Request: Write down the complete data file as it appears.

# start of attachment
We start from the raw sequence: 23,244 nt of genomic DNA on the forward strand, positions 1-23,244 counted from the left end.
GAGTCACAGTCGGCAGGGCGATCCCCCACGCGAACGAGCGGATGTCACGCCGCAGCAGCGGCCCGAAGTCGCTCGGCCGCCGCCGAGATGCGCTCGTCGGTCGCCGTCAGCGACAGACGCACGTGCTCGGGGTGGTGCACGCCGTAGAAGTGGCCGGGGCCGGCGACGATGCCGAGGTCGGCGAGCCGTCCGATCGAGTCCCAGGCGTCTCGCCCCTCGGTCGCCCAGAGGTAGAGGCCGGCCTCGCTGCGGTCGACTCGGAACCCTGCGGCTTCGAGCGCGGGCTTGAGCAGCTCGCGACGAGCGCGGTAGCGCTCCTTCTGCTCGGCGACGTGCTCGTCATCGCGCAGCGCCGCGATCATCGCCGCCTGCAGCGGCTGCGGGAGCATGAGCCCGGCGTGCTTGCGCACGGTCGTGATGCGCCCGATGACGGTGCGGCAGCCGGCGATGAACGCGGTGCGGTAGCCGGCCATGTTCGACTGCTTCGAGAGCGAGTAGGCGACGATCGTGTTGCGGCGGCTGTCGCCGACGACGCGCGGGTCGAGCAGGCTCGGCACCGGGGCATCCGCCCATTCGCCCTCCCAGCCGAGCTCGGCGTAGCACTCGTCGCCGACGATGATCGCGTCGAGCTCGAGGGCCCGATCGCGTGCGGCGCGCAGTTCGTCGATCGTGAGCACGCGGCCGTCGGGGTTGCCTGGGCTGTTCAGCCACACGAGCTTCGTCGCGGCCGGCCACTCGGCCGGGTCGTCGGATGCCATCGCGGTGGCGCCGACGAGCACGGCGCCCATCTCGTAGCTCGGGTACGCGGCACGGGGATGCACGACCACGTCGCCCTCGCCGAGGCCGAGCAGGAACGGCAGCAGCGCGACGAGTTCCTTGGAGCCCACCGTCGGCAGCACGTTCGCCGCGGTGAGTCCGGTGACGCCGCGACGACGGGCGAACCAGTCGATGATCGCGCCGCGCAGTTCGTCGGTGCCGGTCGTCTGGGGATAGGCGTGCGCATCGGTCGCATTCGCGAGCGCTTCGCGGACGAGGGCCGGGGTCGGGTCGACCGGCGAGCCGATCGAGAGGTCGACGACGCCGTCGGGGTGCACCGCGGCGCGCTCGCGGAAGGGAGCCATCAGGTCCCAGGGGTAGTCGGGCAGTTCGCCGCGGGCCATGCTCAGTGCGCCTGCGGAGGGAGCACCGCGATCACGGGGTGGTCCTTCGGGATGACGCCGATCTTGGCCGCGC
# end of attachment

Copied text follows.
We start from the raw sequence: 23,244 nt of genomic DNA on the forward strand, positions 1-23,244 counted from the left end.
GAGTCACAGTCGGCAGGGCGATCCCCCACGCGAACGAGCGGATGTCACGCCGCAGCAGCGGCCCGAAGTCGCTCGGCCGCCGCCGAGATGCGCTCGTCGGTCGCCGTCAGCGACAGACGCACGTGCTCGGGGTGGTGCACGCCGTAGAAGTGGCCGGGGCCGGCGACGATGCCGAGGTCGGCGAGCCGTCCGATCGAGTCCCAGGCGTCTCGCCCCTCGGTCGCCCAGAGGTAGAGGCCGGCCTCGCTGCGGTCGACTCGGAACCCTGCGGCTTCGAGCGCGGGCTTGAGCAGCTCGCGACGAGCGCGGTAGCGCTCCTTCTGCTCGGCGACGTGCTCGTCATCGCGCAGCGCCGCGATCATCGCCGCCTGCAGCGGCTGCGGGAGCATGAGCCCGGCGTGCTTGCGCACGGTCGTGATGCGCCCGATGACGGTGCGGCAGCCGGCGATGAACGCGGTGCGGTAGCCGGCCATGTTCGACTGCTTCGAGAGCGAGTAGGCGACGATCGTGTTGCGGCGGCTGTCGCCGACGACGCGCGGGTCGAGCAGGCTCGGCACCGGGGCATCCGCCCATTCGCCCTCCCAGCCGAGCTCGGCGTAGCACTCGTCGCCGACGATGATCGCGTCGAGCTCGAGGGCCCGATCGCGTGCGGCGCGCAGTTCGTCGATCGTGAGCACGCGGCCGTCGGGGTTGCCTGGGCTGTTCAGCCACACGAGCTTCGTCGCGGCCGGCCACTCGGCCGGGTCGTCGGATGCCATCGCGGTGGCGCCGACGAGCACGGCGCCCATCTCGTAGCTCGGGTACGCGGCACGGGGATGCACGACCACGTCGCCCTCGCCGAGGCCGAGCAGGAACGGCAGCAGCGCGACGAGTTCCTTGGAGCCCACCGTCGGCAGCACGTTCGCCGCGGTGAGTCCGGTGACGCCGCGACGACGGGCGAACCAGTCGATGATCGCGCCGCGCAGTTCGTCGGTGCCGGTCGTCTGGGGATAGGCGTGCGCATCGGTCGCATTCGCGAGCGCTTCGCGGACGAGGGCCGGGGTCGGGTCGACCGGCGAGCCGATCGAGAGGTCGACGACGCCGTCGGGGTGCACCGCGGCGCGCTCGCGGAAGGGAGCCATCAGGTCCCAGGGGTAGTCGGGCAGTTCGCCGCGGGCCATGCTCAGTGCGCCTGCGGAGGGAGCACCGCGATCACGGGGTGGTCCTTCGGGATGACGCCGATCTTGGCCGCGC